Over 810,000 office chairs are disposed of annually in the UK alone – composite construction employing a variety of material types makes recycling a complex and expensive proposition. Thomas Howell-Jones, a Product Design student at Birmingham City University, realized these old and unwanted office chairs didn’t have to be completely broken down in order for them to be re-purposed. This brainstorm led him to create REST, a new product based on the backrests of discarded office chairs.
Howell-Jones’ sustainable solution to the problem of un-recyclable office chairs focuses on the backs of these chairs. It doesn’t take much labor or new material to transform chair backs into durable, waterproof and impact-proof bags that can be worn like a hard-shelled backpack or (with some quick & easy adjustments) mounted onto a bicycle as a tough, spacious pannier. Other parts of the chair are used as much as possible – for example, the large single fastening button is a modified caster! Should REST meet public acceptance, the number of discarded office chairs destined for landfills would certainly fall.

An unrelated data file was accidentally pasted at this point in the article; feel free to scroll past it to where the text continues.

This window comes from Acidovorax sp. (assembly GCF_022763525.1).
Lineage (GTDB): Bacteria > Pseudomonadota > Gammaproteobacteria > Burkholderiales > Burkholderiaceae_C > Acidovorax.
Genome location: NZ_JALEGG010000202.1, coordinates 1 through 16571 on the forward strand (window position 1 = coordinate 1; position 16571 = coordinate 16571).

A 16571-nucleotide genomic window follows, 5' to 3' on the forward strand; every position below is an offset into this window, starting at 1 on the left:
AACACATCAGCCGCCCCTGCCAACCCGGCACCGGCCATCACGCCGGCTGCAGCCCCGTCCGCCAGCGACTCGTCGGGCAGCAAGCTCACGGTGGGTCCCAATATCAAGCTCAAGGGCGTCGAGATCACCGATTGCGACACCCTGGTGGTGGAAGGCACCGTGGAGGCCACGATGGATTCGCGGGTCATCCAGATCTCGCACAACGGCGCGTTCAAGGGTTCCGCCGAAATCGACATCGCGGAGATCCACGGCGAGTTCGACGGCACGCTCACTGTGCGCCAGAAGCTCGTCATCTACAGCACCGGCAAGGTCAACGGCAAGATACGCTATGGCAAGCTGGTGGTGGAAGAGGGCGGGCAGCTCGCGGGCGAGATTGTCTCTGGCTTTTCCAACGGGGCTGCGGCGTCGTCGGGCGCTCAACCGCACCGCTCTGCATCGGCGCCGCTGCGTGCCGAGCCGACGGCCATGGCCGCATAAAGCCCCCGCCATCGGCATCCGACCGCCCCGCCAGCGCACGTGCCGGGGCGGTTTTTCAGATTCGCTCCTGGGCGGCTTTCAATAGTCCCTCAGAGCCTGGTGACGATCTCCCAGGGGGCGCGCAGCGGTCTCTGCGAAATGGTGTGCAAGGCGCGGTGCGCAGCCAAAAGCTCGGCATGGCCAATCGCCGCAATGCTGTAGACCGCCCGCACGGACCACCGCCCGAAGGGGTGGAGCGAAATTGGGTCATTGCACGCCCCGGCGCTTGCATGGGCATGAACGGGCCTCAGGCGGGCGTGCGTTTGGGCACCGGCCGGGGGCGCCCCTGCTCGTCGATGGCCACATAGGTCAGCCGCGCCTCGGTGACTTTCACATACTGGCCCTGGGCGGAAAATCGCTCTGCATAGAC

The idea for REST originated in Howell-Jones’ efforts to find uses for discarded office chairs. In pursuit of that elusive and unlikely goal, he collected a variety of old chairs and dismantled them as best he could with simple hand tools. Noting that the chair backs were designed ergonomically to fit the human back, he wondered whether the former could be adapted as a hollow carrier rather than a simple support structure. Following the conversion of several chair backs into uniform bags and bicycle panniers of varying shapes and sizes – depending on their sources – Howell-Jones knew he had found an appealing, sustainable solution.